Regional Ecosystem Framework (REF) Conservation and restoration strategy (data and plans) integrated with transportation and land use data and plans. The REF consists of: (1) the list of resources included; (2) a database of viability requirements and responses to a variety of land uses, transportation features, and other disturbances as well as conservation practices for each resource or priority conservation area; (3) a map that synthesizes existing achieved conservation areas and identified, but not yet achieved, conservation priority areas from accepted sources. The map can be supplemented as needed with individual resource distribution maps to provide complete coverage of the list of resources.
Resource Agencies Federal agencies with regulatory and/or permitting authority related to protection of natural or cultural resources. Examples include (but are not limited to) the US Environmental Protection Agency (EPA) and US Army Corps of Engineers
Risk Management The practice of dealing with key risks by preparing for them, developing response strategies, and monitoring risk throughout the project life cycle. Effective risk management is dealing with risks before they arise, rather than strictly reacting to them after the fact.
Role The level of commitment, feedback, or input expected by participants in transportation planning or the amount of ownership that a participant holds in the process. The role is generally based on the participant's interests as related to their organization's mission for a particular phase in transportation planning. In PlanWorks, a participant's role can change from one key decision to the next. Roles often determine who makes the final decision and who contributes to the discussion but does not have a vote in the final decision.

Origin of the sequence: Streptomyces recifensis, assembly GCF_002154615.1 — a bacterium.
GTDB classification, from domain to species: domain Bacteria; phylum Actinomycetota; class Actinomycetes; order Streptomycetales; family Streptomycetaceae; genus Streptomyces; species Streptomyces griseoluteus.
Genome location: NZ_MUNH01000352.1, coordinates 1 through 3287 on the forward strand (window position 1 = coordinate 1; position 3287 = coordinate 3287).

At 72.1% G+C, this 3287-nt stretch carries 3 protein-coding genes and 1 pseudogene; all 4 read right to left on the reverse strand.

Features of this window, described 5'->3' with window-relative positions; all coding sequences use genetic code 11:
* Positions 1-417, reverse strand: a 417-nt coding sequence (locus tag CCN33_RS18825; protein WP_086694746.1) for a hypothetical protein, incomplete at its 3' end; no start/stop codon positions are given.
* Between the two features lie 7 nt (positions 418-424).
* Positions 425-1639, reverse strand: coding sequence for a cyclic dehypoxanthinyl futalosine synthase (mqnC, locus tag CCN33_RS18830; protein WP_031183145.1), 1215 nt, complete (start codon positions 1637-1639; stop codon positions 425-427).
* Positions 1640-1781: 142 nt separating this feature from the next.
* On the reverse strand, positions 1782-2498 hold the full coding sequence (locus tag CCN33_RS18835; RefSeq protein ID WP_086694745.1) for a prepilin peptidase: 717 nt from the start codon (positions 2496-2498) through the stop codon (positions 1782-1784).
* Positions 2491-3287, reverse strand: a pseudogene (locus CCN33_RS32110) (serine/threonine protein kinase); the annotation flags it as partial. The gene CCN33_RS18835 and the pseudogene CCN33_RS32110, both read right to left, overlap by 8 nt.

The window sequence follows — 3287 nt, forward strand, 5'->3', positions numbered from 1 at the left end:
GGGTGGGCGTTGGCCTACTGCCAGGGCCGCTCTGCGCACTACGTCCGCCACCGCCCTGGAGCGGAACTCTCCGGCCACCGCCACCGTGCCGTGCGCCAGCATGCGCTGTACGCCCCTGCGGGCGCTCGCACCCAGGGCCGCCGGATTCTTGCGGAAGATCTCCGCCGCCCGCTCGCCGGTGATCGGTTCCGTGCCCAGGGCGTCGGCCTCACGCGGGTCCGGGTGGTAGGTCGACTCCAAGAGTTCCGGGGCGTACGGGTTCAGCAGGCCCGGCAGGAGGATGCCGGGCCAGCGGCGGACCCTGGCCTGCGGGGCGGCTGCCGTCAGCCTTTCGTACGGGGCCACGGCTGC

Role Clarity The ability of participants and the team as a whole to understand the role that each team member has within the transportation decision-making process.
Safety and Security External Process Plans or processes that detail the requirements for a transportation system safety and security. For example, the Strategic Highway Safety Plan (SHSP).
Scenario A set of strategies that address an identified need.
Scope The types of actions to be included in a project, the range of alternatives, and the impacts to be considered.
Section 404 of the Clean Water Act This authorizes the Army Corps of Engineers to issue permits for discharges of dredged or fill material into waters of the United States. If NEPA action requires issuance of a Section 404 permit, the lead agency should ensure integration of the environmental review process required by NEPA with the Section 404 program.
Sense of Ownership The feeling on the part of the team members that they have played a key role in formulating and implementing a project that the end-product represents the combined efforts of the team, and that each individual sees the benefit that their contributions made to the team's success.
Shared Goals The degree to which the decision-making group supports common goals.
Slider Step A key decision that can be performed at multiple points in the process.
Solution A possible resolution for the corridor that addresses issues in the problem statement and builds upon stated opportunities.
Solution Set A group of compatible and complimentary solutions that is feasible to implement and wholly address the corridor's problems and opportunities.
Solutions Screening The process during collaborative decision making of refining potential options and using broad-based goals and criteria that result in a decision on the preferred/best set of solutions to address transportation deficiencies and opportunities.